SEOUL, Sept. 15 (Korea Bizwire) – Research conducted by Seoul National University’s Department of Preventive Medicine and the Institute of Health and Environment has uncovered a correlation between gestational diabetes and nocturnal noise levels.
The subjects of the study were 18,165 pregnant women between the ages of 20 and 49. From 2002 to 2013, the study’s results showed an increase of 1db in nocturnal noise boosted the occurrence of gestational diabetes by 7 percent.
The women were examined during the first three months of pregnancy to measure exposure to daytime and nocturnal noise levels. For the latter, the women were divided into four groups depending on their level of exposure.
The research showed that the group with the highest level of exposure had 1.8 times more women with gestational diabetes.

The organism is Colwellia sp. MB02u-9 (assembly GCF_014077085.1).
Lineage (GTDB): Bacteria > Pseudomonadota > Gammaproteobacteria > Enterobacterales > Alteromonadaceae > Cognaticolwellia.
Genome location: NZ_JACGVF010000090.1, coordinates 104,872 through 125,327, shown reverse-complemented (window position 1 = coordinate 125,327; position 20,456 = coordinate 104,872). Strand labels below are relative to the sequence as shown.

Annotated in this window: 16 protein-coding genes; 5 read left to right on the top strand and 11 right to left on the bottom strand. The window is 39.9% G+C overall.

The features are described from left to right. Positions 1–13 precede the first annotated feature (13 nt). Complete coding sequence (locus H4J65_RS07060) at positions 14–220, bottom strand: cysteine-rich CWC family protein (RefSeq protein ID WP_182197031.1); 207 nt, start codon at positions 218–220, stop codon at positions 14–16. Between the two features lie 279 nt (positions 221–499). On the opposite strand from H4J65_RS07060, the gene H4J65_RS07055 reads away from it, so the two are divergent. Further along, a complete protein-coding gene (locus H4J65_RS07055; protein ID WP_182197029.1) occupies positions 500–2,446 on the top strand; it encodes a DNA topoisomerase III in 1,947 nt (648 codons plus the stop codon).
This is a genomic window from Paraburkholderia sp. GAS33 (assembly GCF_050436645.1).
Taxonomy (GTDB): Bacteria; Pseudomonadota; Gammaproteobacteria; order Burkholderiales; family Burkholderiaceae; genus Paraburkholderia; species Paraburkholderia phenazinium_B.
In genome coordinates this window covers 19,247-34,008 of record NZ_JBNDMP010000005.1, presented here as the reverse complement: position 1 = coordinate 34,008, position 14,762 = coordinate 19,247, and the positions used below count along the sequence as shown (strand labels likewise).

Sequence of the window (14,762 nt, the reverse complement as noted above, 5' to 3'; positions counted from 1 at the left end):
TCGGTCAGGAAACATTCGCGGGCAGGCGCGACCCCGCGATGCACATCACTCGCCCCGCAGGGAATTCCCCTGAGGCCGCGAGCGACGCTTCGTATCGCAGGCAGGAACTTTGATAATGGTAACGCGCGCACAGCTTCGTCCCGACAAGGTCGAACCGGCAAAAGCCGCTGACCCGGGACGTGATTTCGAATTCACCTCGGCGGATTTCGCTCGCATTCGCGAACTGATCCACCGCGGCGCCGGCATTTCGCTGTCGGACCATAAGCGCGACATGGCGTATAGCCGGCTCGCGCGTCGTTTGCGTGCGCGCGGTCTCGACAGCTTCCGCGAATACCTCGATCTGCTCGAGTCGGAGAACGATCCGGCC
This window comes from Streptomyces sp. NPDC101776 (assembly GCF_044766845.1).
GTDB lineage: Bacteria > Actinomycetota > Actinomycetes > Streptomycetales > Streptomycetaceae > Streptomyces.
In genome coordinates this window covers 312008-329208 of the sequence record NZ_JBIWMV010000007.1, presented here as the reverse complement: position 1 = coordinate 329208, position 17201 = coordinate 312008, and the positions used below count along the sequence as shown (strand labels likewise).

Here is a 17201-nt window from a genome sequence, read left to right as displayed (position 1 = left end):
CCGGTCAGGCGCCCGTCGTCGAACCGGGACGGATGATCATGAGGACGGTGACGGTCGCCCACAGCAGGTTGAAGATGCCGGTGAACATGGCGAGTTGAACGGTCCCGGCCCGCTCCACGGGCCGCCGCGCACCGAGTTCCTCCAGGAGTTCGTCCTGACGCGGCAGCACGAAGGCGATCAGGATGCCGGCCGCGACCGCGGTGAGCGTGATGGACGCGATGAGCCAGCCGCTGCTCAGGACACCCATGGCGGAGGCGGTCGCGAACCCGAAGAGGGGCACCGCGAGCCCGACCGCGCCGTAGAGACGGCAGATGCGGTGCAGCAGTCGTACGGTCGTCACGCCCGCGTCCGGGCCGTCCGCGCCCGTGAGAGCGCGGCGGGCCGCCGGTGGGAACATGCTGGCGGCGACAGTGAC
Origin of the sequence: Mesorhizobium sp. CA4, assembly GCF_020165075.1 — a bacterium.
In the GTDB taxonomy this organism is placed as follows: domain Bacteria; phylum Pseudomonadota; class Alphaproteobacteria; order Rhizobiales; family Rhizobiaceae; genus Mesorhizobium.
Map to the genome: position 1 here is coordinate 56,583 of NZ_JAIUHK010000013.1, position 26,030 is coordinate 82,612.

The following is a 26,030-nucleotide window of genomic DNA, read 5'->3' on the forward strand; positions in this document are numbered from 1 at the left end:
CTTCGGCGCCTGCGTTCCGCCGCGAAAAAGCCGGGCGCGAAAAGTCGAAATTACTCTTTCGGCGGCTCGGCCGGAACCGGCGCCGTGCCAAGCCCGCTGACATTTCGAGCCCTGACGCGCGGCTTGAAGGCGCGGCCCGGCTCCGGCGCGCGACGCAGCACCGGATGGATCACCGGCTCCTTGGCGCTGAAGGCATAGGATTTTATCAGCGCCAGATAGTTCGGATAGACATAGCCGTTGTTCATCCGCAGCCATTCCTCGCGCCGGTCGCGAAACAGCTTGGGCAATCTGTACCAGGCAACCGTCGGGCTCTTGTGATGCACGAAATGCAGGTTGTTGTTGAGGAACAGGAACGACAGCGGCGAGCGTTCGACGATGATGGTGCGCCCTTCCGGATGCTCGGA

In comparison, daytime noise levels were not found to have any correlation with the disease.
The research team theorized that the difference between day and night noise exposure was due to the increase in time spent at home during the latter part of the day.
Though it is possible for women to be cured of gestational diabetes after childbirth, the likelihood of recurrence is high. Furthermore, the child of a woman with gestational diabetes is more likely to become diabetic as well.
Factors such as family history, age, obesity, lack of exercise and smoking have been suggested as causes of the disease. Exposure to heavy metals and air pollution are also considered to be harmful influences.
Professor Min Kyung Bok of the Department of Preventive Medicine said, “This is the first time that research on gestational diabetes, noise levels and the rate of disease outbreak has been conducted. We were able to find proof that environmental factors such as noise levels have a big impact on healthy pregnancies and births.”
Additional details are available in the latest edition of the journal Environmental Research Letters.